Monday, September 12, 2016
We are just about off on the road again....
Here are some of Tom's new works that will be shown at four different shows in the mid-west.
Here is our schedule:
October 1st Davenport, Iowa
October 5th North LIberty, Iowa
October 8th Kenilworth, IL
October 12th Gahanna, Ohio
Plesae let me know if you or someone you know would like to receive an invite to one of these shows. email@example.com
Check out all of Tom's new works at www.thomasvieth.com
Tuesday, August 30, 2016
It’s sizzling hot here in Bourdeilles. The entire village is shuttered up to keep out the menacing sun. The streets are empty except for the few unfortunate tourists sipping beer in the hot shade of the bars.The river is full of splashing, whooping youngsters. Even the river is succumbing to the long, dry summer with only ankle deep water from one bank to the other. For over a week now the thermometer has gotten to between 90 and 95 degrees by late afternoon.
It’s so hot that when I put the laundry out I set a timer. I’m afraid that if I leave the clothes on the line too long the clothes will be scorched or maybe even possibly just combust. I feel like I might combust if I venture out between 3 o’clock and 6 o’clock. Just in case, Tom follows me around with a bucket of water.
Happily I haven’t needed to go anywhere in the afternoons.
The other day I skidaddled out in that midday sun, tossed the laundry in the hamper and hurried back out of the solar oven as quickly as possible. The laundry was low on my list of things to take care of so the basket of unfolded items sat on the bed for a couple of hours. Later looking for a distractions from whatever I was supposed to be doing I stopped to fold the laundry. The clothes were still emitting sun waves and smelled of heat and dryness. I was startled by the contrast between the heat from the sunny outside world and the cool freshness here inside my bedroom. No, there is no air-conditioning here, only 2-foot thick stone walls that act like a summertime ice box. It’s so cool in here that I pretty much have to put on a sweater as soon as I enter the house. Believe me, I do every thing I can to avoid leaving my “air-conditioned” haven.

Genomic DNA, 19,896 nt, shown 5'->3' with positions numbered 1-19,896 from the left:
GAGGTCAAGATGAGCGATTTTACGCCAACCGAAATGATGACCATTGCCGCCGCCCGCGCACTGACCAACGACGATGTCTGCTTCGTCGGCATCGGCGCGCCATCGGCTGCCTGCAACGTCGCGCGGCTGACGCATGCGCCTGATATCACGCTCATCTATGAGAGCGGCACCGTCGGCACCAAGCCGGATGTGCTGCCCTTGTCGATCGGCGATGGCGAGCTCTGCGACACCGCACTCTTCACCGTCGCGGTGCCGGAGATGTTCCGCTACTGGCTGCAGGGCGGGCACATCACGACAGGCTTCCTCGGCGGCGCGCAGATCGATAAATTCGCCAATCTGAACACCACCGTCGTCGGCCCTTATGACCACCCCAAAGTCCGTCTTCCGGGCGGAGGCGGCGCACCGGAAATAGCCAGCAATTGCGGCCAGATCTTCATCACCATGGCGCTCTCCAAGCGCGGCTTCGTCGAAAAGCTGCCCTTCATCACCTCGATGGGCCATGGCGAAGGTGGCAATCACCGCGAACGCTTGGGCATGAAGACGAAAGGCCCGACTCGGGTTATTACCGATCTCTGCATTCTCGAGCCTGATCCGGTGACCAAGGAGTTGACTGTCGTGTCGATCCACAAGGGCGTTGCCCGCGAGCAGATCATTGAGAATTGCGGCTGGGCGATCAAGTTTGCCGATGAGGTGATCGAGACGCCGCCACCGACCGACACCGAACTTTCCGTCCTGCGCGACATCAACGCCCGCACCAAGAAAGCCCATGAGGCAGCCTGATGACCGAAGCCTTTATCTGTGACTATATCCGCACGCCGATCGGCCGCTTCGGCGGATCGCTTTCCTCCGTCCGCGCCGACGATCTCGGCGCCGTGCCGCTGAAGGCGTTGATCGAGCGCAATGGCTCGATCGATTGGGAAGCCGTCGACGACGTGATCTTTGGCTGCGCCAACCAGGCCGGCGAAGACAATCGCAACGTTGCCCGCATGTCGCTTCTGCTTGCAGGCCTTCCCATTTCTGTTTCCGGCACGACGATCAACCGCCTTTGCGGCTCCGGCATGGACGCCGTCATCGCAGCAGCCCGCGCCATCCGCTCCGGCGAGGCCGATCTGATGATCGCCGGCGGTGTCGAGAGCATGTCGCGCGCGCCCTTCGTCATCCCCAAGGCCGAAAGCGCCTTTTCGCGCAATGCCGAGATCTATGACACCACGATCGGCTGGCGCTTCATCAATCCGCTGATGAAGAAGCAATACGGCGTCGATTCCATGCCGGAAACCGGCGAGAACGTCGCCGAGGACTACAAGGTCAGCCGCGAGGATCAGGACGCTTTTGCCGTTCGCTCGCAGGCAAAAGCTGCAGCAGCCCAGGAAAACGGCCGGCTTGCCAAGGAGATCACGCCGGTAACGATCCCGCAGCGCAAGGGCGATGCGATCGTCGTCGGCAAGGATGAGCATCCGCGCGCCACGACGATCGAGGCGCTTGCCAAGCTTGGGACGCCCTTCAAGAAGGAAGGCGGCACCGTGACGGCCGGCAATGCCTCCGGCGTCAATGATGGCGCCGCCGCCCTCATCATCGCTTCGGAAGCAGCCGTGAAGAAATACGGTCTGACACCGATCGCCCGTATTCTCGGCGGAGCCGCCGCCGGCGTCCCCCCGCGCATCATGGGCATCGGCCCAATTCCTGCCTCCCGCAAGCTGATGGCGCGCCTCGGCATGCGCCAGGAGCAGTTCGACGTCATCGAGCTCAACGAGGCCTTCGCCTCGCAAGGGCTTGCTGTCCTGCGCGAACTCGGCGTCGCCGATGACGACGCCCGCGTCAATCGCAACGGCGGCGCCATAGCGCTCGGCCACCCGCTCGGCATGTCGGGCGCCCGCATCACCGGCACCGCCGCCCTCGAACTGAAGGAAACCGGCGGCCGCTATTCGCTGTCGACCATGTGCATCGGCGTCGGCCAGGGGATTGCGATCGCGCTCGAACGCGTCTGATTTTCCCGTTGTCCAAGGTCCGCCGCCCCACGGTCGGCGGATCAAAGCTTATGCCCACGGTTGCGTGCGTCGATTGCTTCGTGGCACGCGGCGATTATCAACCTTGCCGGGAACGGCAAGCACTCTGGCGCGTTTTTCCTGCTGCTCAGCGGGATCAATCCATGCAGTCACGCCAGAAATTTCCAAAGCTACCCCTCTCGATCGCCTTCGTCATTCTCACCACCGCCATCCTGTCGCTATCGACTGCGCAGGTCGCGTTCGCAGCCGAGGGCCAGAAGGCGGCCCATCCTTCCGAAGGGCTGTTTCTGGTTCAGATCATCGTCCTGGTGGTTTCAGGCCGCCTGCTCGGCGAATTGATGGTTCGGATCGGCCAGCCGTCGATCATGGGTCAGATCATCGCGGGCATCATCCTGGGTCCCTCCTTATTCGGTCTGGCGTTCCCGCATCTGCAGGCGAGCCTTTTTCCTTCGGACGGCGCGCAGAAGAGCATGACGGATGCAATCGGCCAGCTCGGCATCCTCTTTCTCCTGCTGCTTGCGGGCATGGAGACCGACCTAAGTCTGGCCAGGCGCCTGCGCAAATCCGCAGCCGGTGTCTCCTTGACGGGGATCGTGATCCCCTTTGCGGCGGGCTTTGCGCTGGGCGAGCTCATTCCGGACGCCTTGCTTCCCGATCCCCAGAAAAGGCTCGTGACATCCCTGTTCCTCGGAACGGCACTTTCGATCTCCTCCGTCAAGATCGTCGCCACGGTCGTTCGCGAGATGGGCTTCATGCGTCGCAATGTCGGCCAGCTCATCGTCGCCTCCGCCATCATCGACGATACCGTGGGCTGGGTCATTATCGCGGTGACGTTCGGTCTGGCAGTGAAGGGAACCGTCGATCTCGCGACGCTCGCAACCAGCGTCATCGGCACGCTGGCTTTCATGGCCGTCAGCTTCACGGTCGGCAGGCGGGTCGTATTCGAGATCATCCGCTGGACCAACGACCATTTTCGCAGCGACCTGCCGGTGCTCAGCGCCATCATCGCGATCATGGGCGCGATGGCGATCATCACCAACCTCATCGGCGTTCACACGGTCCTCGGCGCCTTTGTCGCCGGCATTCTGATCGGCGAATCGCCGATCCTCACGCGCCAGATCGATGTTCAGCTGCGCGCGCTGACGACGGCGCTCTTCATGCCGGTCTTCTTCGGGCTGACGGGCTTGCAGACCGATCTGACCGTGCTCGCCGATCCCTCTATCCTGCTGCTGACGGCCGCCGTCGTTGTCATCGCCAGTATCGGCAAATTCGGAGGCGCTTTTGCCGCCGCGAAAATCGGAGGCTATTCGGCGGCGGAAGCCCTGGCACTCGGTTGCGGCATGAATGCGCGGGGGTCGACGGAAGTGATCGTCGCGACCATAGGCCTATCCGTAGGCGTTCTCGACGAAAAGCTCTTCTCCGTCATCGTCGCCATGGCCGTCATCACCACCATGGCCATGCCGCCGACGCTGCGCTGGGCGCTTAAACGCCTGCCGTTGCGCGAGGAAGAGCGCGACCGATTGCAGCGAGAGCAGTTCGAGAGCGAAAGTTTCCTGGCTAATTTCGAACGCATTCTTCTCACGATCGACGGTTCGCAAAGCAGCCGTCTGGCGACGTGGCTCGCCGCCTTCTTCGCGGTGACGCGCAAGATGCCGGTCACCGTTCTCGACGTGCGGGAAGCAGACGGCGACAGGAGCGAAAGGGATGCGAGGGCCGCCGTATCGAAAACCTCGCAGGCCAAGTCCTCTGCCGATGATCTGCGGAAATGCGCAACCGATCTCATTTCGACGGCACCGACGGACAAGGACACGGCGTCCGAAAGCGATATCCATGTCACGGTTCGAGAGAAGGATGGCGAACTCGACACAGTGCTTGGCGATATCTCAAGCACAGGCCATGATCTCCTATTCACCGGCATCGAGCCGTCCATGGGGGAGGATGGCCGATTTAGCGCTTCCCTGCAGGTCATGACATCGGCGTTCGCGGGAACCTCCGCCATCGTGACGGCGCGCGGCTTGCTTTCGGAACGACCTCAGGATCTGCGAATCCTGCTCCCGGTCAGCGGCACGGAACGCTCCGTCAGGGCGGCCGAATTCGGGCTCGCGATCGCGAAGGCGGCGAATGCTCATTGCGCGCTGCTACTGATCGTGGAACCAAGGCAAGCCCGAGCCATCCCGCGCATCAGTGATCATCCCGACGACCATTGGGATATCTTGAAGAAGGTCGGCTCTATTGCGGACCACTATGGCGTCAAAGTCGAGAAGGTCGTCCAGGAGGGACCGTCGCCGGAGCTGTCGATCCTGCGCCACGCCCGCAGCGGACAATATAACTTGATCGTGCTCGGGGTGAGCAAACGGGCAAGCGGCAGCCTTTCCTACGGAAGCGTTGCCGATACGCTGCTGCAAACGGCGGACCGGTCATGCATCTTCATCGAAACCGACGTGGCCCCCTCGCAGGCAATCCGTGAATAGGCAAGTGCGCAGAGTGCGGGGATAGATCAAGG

It’s been a while since I showed you our home. It was built in 1850 by a man that had grown up in Bourdeilles, went off on Napoleonic expeditions into the Middle East and came back with the idea to build a home that reflected the exotic architecture he had encountered there. The idea was easy to execute as the house site is only a few miles from one of the region’s best stone quarries. The entire house is beautiful white cut stone. Inside and out. Thick stone makes a great insulator. Stones are a product of nature. They keep the worst of nature at bay. It makes it hard to imagine living in Vermont with only a few inches of wood and insulation between us and the elements. A wolf could just blow that house down.
Of course there are measures that have to be taken to maintain my icebox. The most important is to welcome in the cool night air. We are extremely fortunate that even in the midst of this heat wave the temps drop down into the 50-60’s overnight. So, the windows are flung open after sunset to let refreshed air pour in. Windows are promptly closed first thing in the morning - not even a cup of coffee before this task is taken care of. Our neighbors close their shutters as well as the windows. I smugly find that there is no need for that. Having grown up in Virginia with no AC I am fully aware that what keeps this system working is the lack of humidity. Humidity in Bourdeilles seems to be running at about 50%. Compared to the steamy, clammy, pearl gray sky summers of my childhood in Virginia, I’ll take the dry heat anytime.
I hope we will all remember how cranky we were with this heat when the inevitable dreary, rainy days set in. Last winter I was able to keep my promise that I would never complain about the cold weather, but then the weather stayed fairly mild. Here’s hoping that we can keep a little of this warmth in our bones and spirits as the season moves on.
Tuesday, August 9, 2016
Serendipitous encounters started to happen right away on my market mornings.